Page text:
Asylum seekers who enter the UK from Europe face being rejected after Brexit under a shake-up planned by Priti Patel.
The Home Secretary is proposing legal changes that would mean asylum claims by migrants who come through the EU and enter the UK illegally will be deemed "inadmissible" once Britain leaves the EU at the end of this year.
The move follows a surge in migrants crossing the Channel on small boats and concern that the immigration and asylum system is "not fit for purpose", with lawful attempts to return applicants to other EU nations "frustrated by repeated legal claims" on human rights or other grounds.
The new legal post-Brexit framework would replace the Dublin Agreement under which the EU country through which an asylum seeker first enters the EU is judged responsible for examining their claim.
"If you come through the EU, an asylum claim would be inadmissible because you should have claimed it in the first country you entered," said a source.
Extending similar rules to migrants who have illegally entered the UK from non EU countries is also understood to be "on the table", although final decisions on the proposed shake-up have not been taken.
It comes as it emerged that migrants seeking asylum in Britain could be processed offshore under plans being developed by Ms Patel.
Officials have ruled out Ascension Island and St Helena as impractical because of their distance from the UK, but the Home Secretary is still considering options for a third country where asylum seekers could be held while their applications are processed.
Sources close to Ms Patel countered criticism of the proposal, which would require legislation, by citing similar plans by Tony Blair when he faced a surge in illegal migrants crossing the channel on lorries and ferries in 2003.
His transit processing centres in "protected zones in third countries" were designed to "deter those who enter the EU illegally and make unfounded asylum applications".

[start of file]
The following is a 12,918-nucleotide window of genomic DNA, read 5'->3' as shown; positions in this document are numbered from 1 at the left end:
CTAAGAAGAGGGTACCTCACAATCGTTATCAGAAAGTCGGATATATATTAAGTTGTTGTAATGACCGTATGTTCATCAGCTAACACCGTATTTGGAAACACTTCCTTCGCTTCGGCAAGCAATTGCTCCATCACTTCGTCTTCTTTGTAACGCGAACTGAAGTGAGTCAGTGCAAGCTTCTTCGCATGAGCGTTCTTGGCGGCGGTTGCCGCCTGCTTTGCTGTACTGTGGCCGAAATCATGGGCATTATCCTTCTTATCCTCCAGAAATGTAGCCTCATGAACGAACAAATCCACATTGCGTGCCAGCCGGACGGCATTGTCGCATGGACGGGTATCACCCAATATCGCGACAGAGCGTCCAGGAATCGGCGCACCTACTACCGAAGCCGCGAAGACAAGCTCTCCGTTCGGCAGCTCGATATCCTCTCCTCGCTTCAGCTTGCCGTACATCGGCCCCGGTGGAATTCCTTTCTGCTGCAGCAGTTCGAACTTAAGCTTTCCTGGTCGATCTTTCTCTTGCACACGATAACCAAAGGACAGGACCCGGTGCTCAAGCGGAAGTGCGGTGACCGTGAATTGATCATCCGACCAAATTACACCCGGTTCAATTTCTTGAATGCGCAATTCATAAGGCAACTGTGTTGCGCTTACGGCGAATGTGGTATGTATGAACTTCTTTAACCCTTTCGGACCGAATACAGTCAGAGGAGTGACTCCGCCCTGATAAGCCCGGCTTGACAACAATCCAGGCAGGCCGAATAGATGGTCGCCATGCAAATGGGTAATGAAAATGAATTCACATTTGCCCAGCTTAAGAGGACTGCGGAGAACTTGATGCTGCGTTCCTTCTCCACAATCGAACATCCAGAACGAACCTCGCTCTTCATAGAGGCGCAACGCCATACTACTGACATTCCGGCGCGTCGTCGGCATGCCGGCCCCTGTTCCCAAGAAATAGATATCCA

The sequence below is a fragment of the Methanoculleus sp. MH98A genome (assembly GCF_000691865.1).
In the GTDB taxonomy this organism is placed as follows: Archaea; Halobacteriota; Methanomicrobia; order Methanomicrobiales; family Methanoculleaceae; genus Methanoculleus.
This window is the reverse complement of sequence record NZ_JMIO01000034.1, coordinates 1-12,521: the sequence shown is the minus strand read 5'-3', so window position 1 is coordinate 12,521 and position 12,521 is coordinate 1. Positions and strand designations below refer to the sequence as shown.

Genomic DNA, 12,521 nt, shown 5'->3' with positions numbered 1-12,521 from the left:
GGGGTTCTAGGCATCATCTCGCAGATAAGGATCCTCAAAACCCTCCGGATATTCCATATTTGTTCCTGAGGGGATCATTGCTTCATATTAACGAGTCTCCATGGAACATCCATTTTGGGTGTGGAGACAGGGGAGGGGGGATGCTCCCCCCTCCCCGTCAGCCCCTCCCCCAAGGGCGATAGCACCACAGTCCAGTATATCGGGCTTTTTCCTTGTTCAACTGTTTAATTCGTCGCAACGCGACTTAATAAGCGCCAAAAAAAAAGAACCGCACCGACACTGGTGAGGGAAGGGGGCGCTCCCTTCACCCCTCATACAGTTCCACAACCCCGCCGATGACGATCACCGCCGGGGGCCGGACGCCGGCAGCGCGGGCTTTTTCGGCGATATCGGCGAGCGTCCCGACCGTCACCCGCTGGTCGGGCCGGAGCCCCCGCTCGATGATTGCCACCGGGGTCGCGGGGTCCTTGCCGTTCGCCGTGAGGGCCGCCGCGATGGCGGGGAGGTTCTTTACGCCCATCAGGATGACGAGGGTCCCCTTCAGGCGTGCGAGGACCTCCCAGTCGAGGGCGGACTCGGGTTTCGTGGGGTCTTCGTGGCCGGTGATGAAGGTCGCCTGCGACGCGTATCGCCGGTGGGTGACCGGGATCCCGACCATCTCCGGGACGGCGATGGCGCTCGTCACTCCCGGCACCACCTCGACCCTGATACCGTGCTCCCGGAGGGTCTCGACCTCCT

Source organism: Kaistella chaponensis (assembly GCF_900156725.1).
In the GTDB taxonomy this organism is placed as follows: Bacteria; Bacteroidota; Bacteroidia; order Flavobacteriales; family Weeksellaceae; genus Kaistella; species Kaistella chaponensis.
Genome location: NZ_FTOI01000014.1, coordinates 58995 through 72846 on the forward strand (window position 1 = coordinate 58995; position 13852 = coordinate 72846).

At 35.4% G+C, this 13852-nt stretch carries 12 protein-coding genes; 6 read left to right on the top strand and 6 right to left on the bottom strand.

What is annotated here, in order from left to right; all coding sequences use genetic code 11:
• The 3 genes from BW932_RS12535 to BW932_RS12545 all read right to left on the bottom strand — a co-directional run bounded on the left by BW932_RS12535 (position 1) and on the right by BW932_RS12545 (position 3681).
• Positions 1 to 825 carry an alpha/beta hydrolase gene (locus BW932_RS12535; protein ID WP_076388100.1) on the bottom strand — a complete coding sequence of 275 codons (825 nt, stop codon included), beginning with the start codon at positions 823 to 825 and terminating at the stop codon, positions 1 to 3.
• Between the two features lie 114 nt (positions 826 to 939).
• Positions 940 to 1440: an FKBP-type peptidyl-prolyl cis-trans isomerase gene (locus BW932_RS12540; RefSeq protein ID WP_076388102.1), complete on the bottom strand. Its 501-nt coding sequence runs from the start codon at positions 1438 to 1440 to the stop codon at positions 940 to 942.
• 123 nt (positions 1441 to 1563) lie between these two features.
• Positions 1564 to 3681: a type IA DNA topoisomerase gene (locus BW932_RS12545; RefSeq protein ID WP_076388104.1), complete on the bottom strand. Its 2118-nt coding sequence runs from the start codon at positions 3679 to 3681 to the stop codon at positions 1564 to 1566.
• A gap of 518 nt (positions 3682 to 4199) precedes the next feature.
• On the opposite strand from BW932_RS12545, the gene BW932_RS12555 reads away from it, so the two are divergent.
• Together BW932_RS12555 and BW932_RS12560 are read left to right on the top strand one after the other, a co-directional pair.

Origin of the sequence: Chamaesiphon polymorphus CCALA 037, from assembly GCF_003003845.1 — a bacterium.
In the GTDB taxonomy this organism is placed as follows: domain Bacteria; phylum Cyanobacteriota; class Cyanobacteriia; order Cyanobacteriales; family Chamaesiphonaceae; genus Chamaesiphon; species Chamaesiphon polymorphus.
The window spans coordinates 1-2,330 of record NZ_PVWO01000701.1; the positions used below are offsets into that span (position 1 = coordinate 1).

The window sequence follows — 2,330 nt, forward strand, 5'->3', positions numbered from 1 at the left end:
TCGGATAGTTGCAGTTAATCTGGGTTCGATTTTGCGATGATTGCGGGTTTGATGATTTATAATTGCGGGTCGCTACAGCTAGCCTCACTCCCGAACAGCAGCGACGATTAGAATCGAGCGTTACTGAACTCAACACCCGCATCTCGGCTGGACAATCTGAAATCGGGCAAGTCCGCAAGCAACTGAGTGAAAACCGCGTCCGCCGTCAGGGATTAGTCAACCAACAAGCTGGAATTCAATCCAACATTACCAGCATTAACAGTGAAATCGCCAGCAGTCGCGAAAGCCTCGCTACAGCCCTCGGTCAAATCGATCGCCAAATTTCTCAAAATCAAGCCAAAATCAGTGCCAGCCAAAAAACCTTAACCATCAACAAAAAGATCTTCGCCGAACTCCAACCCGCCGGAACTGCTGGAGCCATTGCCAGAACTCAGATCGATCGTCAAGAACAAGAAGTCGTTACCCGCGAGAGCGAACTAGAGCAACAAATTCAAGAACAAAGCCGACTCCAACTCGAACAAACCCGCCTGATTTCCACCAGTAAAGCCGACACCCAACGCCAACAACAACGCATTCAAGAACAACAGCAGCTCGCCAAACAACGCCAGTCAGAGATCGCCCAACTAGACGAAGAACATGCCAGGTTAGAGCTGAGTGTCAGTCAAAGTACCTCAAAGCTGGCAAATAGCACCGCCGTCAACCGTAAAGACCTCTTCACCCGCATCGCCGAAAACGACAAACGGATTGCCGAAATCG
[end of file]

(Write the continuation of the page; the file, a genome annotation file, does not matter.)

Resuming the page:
A Government source said: "We are looking at offshoring, but key will be finding an appropriate location."
Other options considered included Moldova, Morocco and Papua New Guinea. The Government is also considering converting disused ferries into centres moored off the coast where asylum applicants could be processed, according to The Times.
The measures are likely to form part of Ms Patel's proposed "Fair Borders Bill", which could be flagged as early as this Sunday when the Home Secretary delivers her keynote speech to the virtual Conservative conference.
The Bill is also expected to include plans to stop people drawing out the asylum application process by making them declare their grounds for refugee status when they apply, rather than being able to submit new reasons later.
Ms Patel reportedly told Tory MPs on a Zoom conference call six weeks ago that the asylum system was "broken" as she promised to introduce laws that would "send the left into meltdown".
She claimed the system was being "exploited by leftie Labour-supporting lawyers" doing everything they could to stop the Government removing people. Two weeks later, a deportation flight returning 23 illegal migrants to Spain was halted after last-minute legal actions by human rights lawyers.
Immigration minister Chris Philp signalled the changes when asked in the Commons whether the new Bill would "contain provisions that those who enter the UK illegally not being able to subsequently apply to stay in this country".
He said the asylum and immigration enforcement system was "not fit for purpose", adding: "We are often frustrated by repeated vexatious legal claims often at the last minute with the express intention of frustrating the proper application of the law.
"I can confirm we are working at pace on legislative options... and everything is on the table."
On Wednesday, Ms Patel criticised other EU nations for "endless legal barriers" that prevented the removal and return of asylum seekers even where the UK had fingerprint or other evidence that they should have or did apply for asylum first in other European countries.
"We have EU states themselves not following the European Union's Dublin Regulation and not taking back people who have been deemed to be found coming through those countries in the first place," she told the Blue Collar Conservatism Conference in Keighley.